The Tampa Bay Rays weren't the only team to court James Loney this offseason, but Loney said he was glad the Rays were among the teams that called.
Pleased with their offer and eager to not let the search for a new team drag any longer, Loney accepted the Rays offer of one-year for $2 million plus another $1 in incentives.
"I always liked the way they played," said Loney, the Rays newest first baseman when asked why he decided on their offer. "They're always in the hunt, winning a lot of games every year, almost winning the World Series one year. So I like that aspect of it, and I also get the chance to play the majority of the time."
While the Rays would like to add a right-handed hitter who has some experience at first base, the left-handed hitting Loney will be the primary first baseman in 2013, rounding out an infield that includes Evan Longoria at third base, newly acquired Yunel Escobar at shortstop and the Ben Zobrist/Ryan Roberts platoon at second base.
"That's pretty attractive," Rays manager Joe Maddon said.
Loney is a Gold Glove-caliber defender who's offense has been somewhat of a puzzle to his former managers. Joe Torre, who managed Loney with the Los Angeles Dodgers, said the 28-year-old Loney has all the tools necessary to be more productive at the plate.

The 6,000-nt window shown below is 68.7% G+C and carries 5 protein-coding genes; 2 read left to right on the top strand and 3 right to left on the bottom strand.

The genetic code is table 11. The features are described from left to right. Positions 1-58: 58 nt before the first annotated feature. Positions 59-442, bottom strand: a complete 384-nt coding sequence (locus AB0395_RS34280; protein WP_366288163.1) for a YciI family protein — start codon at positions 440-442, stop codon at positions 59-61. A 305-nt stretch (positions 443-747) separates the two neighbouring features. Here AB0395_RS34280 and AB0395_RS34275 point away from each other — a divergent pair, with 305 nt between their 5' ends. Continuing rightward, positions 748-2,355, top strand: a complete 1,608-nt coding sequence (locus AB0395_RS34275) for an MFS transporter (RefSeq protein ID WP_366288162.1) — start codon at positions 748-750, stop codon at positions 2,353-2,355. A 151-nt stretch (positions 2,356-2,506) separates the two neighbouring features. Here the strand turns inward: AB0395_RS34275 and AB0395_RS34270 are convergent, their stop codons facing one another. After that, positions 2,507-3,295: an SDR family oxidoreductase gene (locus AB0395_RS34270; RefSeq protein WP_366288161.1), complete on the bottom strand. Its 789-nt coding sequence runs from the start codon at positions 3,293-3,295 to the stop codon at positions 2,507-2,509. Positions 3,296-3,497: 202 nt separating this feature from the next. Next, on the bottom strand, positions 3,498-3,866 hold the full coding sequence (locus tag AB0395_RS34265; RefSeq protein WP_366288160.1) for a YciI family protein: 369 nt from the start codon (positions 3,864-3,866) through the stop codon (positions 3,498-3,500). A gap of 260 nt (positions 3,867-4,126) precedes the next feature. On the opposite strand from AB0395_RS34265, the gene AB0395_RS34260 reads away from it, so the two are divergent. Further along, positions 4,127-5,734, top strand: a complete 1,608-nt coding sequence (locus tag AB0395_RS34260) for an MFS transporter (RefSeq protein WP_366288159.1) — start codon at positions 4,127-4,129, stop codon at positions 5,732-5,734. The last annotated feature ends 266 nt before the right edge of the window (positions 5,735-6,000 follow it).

Maddon said that is often a symptom of a young hitter. Sometimes, Maddon said, a player needs to change teams a few times before he settles in a place where everything clicks.
It happened to former Rays first basemen Carlos Peña and Casey Kotchman. Both landed in Tampa Bay in their late-20s and both enjoyed their best offensive seasons.
Rays executive vice president of baseball Andrew Friedman said Loney doesn't have to hit for power to be successful. He just has to work good at-bats and continue to make contact.
Loney is a career .282 hitter. He hit .249 last season, including .230 in 106 at-bats with the Red Sox after he was the main piece sent from Los Angels to Boston in August during the blockbuster 11-player trade between the two teams.
Loney said there were a few things wrong with his swing last season. Mainly his timing was bit off.
To answer Torre's opinion that he has been inconsistent on offense throughout his career, Loney said, "Having good at-bats is the main thing."